UBC Theses and Dissertations
Mutation discovery and characterization in lymphoid neoplasms using massively parallel RNA and DNA sequencing Morin, Ryan David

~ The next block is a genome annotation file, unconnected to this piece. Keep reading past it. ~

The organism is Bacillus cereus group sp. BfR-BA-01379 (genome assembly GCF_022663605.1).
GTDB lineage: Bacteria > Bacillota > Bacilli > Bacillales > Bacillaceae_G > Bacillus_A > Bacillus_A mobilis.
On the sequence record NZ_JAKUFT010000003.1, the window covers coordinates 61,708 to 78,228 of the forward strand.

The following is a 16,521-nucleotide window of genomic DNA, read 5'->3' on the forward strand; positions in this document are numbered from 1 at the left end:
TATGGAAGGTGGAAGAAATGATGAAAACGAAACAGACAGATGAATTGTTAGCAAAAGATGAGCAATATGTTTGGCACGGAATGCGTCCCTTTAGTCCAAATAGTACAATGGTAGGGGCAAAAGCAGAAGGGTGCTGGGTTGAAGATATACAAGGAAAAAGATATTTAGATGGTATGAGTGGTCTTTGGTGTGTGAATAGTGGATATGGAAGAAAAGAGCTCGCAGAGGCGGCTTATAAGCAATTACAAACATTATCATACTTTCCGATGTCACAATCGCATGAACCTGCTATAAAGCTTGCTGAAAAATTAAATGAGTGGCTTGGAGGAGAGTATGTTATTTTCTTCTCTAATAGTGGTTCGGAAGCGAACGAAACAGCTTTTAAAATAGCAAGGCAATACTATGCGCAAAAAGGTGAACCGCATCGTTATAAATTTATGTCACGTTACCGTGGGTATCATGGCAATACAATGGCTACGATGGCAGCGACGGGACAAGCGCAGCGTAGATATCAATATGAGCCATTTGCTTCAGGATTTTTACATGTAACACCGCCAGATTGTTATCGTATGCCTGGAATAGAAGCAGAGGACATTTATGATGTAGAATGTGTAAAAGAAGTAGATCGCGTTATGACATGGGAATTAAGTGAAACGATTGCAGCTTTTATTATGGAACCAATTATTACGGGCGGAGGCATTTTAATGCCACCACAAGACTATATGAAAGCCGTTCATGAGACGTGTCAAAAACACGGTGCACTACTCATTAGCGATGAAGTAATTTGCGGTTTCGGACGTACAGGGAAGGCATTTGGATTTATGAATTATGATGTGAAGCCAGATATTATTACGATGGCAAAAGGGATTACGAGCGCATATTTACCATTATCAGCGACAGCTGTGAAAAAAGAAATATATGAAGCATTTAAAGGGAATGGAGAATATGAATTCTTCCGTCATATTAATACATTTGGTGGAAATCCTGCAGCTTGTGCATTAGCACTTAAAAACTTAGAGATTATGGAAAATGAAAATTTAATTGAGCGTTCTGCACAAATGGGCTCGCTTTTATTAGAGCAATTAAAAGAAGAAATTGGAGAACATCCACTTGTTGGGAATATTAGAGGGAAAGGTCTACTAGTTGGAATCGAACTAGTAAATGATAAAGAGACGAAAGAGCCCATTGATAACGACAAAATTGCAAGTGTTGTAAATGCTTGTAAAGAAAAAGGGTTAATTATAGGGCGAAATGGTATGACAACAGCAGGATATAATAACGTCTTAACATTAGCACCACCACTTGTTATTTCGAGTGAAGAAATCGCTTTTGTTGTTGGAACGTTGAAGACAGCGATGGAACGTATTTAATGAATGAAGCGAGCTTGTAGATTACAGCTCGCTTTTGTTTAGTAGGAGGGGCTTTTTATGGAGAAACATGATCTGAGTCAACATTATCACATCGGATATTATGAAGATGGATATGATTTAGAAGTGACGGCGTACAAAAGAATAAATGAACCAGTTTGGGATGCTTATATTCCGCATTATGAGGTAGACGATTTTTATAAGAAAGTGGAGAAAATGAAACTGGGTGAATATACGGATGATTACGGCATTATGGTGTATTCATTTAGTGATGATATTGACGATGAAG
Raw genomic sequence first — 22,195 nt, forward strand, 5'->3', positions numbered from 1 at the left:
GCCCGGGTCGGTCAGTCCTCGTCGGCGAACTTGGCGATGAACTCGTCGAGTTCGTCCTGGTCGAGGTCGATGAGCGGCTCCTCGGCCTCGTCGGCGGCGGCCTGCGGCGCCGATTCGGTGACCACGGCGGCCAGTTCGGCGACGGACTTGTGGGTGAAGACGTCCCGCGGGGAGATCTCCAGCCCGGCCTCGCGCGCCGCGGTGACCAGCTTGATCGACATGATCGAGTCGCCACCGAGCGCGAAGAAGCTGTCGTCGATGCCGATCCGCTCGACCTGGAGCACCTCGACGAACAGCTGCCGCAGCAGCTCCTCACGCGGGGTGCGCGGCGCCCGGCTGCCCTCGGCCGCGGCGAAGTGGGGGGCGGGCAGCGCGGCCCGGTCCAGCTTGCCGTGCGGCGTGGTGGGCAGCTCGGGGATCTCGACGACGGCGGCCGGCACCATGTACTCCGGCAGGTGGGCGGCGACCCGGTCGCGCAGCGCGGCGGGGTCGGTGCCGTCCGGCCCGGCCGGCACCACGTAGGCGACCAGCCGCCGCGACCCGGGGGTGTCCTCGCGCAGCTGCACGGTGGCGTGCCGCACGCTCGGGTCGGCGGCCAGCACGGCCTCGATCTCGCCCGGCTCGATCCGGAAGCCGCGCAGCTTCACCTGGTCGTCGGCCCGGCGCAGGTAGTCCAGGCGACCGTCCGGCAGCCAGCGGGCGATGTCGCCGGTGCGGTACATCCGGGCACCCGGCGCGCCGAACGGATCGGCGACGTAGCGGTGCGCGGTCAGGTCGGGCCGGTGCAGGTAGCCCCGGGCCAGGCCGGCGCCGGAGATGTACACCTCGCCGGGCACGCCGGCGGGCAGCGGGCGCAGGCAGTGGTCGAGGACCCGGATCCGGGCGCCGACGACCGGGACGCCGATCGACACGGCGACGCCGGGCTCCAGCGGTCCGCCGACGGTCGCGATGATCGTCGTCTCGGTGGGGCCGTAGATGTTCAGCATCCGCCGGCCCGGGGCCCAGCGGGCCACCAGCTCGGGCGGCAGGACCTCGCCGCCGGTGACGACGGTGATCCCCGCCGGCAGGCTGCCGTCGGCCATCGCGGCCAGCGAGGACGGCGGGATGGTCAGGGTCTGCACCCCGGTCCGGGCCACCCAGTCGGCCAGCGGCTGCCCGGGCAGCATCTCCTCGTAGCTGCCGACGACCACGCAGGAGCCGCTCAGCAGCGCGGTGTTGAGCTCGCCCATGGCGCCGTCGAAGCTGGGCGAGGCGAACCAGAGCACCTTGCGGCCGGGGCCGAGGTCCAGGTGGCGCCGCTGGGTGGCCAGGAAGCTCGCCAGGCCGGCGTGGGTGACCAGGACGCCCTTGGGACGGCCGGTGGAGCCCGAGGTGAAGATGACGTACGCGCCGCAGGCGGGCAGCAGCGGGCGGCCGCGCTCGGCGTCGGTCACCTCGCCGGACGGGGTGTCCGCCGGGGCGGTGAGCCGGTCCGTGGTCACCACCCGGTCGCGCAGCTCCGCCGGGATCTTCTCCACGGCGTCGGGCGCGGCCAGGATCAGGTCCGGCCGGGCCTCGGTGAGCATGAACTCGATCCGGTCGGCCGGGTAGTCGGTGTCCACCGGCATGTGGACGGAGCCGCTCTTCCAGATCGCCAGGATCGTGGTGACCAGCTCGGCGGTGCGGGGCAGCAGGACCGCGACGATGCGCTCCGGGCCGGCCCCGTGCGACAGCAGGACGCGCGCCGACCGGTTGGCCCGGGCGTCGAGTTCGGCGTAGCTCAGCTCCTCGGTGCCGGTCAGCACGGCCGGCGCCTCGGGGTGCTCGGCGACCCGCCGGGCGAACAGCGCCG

New massively parallel sequencing technologies offer opportunities to profile genomes and transcriptomes for copy number variations, polymorphisms, somatic point mutations, chromosomal rearrangements and can capture gene expression and splicing information. A suite of methods was developed to analyze both RNA-seq and whole genome/exome sequence data from malignant cells for the purpose of identifying somatic point mutations and fusion transcripts. This work reports the application of these and other tools to gain insights into the somatic mutations involved in two common classes of lymphoid malignancies, namely non Hodgkin lymphoma and acute lymphoblastic leukemia. Analysis of multiple cases by a combination of RNA-seq, genome and exome sequencing revealed genes significantly mutated in non Hodgkin lymphoma including many not previously known to be mutated in these or any other cancers. These included multiple genes involved in altering the methylation or acetylation state of histones such as EZH2, MLL2, CREBBP and MEF2B, suggesting a previously unappreciated role of deregulated or altered epigenetic gene regulation in lymphomagenesis. Some of the mutated genes, such as MLL2, had clear patterns of inactivating mutations, indicating they act as tumour suppressors in NHL. Others had mutation hot spots that can be indicative of an oncogenic gain of function and this was proven to be the case for the mutation hot spot identified in EZH2. Analysis of acute lymphoblastic leukemia revealed both novel point mutations and fusion transcripts. The latter included fusions that potentially deregulate known oncogenes such as JAK2 and ABL1. These data may indicate new treatment options for patients with ALL and NHL and lend new insights into the molecular nature of these diseases.
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